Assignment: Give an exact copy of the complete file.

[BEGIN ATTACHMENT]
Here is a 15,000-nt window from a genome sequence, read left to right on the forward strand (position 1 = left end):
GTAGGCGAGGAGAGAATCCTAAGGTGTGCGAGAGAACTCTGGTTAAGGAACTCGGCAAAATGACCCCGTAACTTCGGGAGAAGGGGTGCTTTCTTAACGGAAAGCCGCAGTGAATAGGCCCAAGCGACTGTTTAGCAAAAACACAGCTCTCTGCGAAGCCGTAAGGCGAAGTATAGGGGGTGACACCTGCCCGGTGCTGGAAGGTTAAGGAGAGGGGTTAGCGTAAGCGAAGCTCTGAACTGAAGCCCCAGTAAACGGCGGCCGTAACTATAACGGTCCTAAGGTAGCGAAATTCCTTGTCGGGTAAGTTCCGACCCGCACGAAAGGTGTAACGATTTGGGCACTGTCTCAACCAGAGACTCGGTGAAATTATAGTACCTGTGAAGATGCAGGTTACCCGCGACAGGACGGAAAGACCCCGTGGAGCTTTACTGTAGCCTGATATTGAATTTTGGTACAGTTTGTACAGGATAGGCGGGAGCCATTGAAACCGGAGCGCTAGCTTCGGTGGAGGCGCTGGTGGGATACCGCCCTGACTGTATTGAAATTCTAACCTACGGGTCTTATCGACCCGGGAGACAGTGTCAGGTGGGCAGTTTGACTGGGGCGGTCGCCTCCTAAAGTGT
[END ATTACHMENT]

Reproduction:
Here is a 15,000-nt window from a genome sequence, read left to right on the forward strand (position 1 = left end):
GTAGGCGAGGAGAGAATCCTAAGGTGTGCGAGAGAACTCTGGTTAAGGAACTCGGCAAAATGACCCCGTAACTTCGGGAGAAGGGGTGCTTTCTTAACGGAAAGCCGCAGTGAATAGGCCCAAGCGACTGTTTAGCAAAAACACAGCTCTCTGCGAAGCCGTAAGGCGAAGTATAGGGGGTGACACCTGCCCGGTGCTGGAAGGTTAAGGAGAGGGGTTAGCGTAAGCGAAGCTCTGAACTGAAGCCCCAGTAAACGGCGGCCGTAACTATAACGGTCCTAAGGTAGCGAAATTCCTTGTCGGGTAAGTTCCGACCCGCACGAAAGGTGTAACGATTTGGGCACTGTCTCAACCAGAGACTCGGTGAAATTATAGTACCTGTGAAGATGCAGGTTACCCGCGACAGGACGGAAAGACCCCGTGGAGCTTTACTGTAGCCTGATATTGAATTTTGGTACAGTTTGTACAGGATAGGCGGGAGCCATTGAAACCGGAGCGCTAGCTTCGGTGGAGGCGCTGGTGGGATACCGCCCTGACTGTATTGAAATTCTAACCTACGGGTCTTATCGACCCGGGAGACAGTGTCAGGTGGGCAGTTTGACTGGGGCGGTCGCCTCCTAAAGTGT